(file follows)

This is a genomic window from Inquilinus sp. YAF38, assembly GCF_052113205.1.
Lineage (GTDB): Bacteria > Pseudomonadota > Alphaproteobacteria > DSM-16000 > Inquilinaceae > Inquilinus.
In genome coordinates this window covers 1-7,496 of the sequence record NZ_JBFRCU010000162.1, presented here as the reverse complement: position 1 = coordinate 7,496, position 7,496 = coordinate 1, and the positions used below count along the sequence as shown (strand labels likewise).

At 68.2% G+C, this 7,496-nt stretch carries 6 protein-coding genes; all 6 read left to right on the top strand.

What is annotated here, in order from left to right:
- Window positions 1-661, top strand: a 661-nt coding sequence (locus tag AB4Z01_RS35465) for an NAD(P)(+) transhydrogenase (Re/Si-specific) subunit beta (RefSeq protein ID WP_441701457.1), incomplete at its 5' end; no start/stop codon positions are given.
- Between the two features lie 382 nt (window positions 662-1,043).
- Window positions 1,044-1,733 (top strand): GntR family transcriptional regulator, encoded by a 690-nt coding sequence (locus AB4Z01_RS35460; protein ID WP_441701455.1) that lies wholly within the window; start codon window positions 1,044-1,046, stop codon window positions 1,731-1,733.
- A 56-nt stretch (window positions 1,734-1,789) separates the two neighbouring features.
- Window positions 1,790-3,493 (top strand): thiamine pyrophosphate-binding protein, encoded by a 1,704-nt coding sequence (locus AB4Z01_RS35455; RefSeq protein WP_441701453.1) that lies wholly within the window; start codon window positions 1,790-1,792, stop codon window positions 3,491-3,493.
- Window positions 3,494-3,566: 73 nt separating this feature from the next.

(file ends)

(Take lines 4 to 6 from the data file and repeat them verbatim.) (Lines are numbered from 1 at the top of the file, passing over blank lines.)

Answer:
At 68.2% G+C, this 7,496-nt stretch carries 6 protein-coding genes; all 6 read left to right on the top strand.

What is annotated here, in order from left to right:
- Window positions 1-661, top strand: a 661-nt coding sequence (locus tag AB4Z01_RS35465) for an NAD(P)(+) transhydrogenase (Re/Si-specific) subunit beta (RefSeq protein ID WP_441701457.1), incomplete at its 5' end; no start/stop codon positions are given.